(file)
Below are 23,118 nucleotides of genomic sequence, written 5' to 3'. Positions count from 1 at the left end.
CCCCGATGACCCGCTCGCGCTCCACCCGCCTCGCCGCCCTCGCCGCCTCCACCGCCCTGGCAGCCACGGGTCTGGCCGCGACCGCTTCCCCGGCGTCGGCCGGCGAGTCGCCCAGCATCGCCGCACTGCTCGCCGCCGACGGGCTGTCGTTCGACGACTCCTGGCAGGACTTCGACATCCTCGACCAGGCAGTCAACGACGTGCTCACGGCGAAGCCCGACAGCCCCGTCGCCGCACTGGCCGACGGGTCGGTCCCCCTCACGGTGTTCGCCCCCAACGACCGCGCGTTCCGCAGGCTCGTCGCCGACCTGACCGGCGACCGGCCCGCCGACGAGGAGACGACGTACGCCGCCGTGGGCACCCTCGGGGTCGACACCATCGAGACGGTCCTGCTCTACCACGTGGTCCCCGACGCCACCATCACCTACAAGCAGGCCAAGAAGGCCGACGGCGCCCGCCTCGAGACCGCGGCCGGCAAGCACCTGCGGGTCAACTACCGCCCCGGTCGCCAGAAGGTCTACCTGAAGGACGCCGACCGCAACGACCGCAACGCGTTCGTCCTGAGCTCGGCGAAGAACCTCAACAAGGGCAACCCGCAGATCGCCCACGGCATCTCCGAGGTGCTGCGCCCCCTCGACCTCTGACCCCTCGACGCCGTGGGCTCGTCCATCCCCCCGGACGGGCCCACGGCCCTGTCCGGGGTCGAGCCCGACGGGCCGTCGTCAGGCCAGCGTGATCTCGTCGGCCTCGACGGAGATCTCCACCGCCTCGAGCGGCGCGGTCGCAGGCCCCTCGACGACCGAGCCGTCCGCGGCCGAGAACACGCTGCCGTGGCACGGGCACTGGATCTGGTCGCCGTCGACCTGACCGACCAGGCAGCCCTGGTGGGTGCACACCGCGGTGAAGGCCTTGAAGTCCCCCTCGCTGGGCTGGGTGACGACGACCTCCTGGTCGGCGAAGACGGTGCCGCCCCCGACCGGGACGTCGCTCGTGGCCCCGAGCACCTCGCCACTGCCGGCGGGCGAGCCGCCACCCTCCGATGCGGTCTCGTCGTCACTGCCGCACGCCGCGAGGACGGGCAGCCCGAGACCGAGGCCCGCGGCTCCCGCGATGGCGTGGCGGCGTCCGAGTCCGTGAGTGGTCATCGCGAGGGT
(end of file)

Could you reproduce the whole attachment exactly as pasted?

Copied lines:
Below are 23,118 nucleotides of genomic sequence, written 5' to 3'. Positions count from 1 at the left end.
CCCCGATGACCCGCTCGCGCTCCACCCGCCTCGCCGCCCTCGCCGCCTCCACCGCCCTGGCAGCCACGGGTCTGGCCGCGACCGCTTCCCCGGCGTCGGCCGGCGAGTCGCCCAGCATCGCCGCACTGCTCGCCGCCGACGGGCTGTCGTTCGACGACTCCTGGCAGGACTTCGACATCCTCGACCAGGCAGTCAACGACGTGCTCACGGCGAAGCCCGACAGCCCCGTCGCCGCACTGGCCGACGGGTCGGTCCCCCTCACGGTGTTCGCCCCCAACGACCGCGCGTTCCGCAGGCTCGTCGCCGACCTGACCGGCGACCGGCCCGCCGACGAGGAGACGACGTACGCCGCCGTGGGCACCCTCGGGGTCGACACCATCGAGACGGTCCTGCTCTACCACGTGGTCCCCGACGCCACCATCACCTACAAGCAGGCCAAGAAGGCCGACGGCGCCCGCCTCGAGACCGCGGCCGGCAAGCACCTGCGGGTCAACTACCGCCCCGGTCGCCAGAAGGTCTACCTGAAGGACGCCGACCGCAACGACCGCAACGCGTTCGTCCTGAGCTCGGCGAAGAACCTCAACAAGGGCAACCCGCAGATCGCCCACGGCATCTCCGAGGTGCTGCGCCCCCTCGACCTCTGACCCCTCGACGCCGTGGGCTCGTCCATCCCCCCGGACGGGCCCACGGCCCTGTCCGGGGTCGAGCCCGACGGGCCGTCGTCAGGCCAGCGTGATCTCGTCGGCCTCGACGGAGATCTCCACCGCCTCGAGCGGCGCGGTCGCAGGCCCCTCGACGACCGAGCCGTCCGCGGCCGAGAACACGCTGCCGTGGCACGGGCACTGGATCTGGTCGCCGTCGACCTGACCGACCAGGCAGCCCTGGTGGGTGCACACCGCGGTGAAGGCCTTGAAGTCCCCCTCGCTGGGCTGGGTGACGACGACCTCCTGGTCGGCGAAGACGGTGCCGCCCCCGACCGGGACGTCGCTCGTGGCCCCGAGCACCTCGCCACTGCCGGCGGGCGAGCCGCCACCCTCCGATGCGGTCTCGTCGTCACTGCCGCACGCCGCGAGGACGGGCAGCCCGAGACCGAGGCCCGCGGCTCCCGCGATGGCGTGGCGGCGTCCGAGTCCGTGAGTGGTCATCGCGAGGGT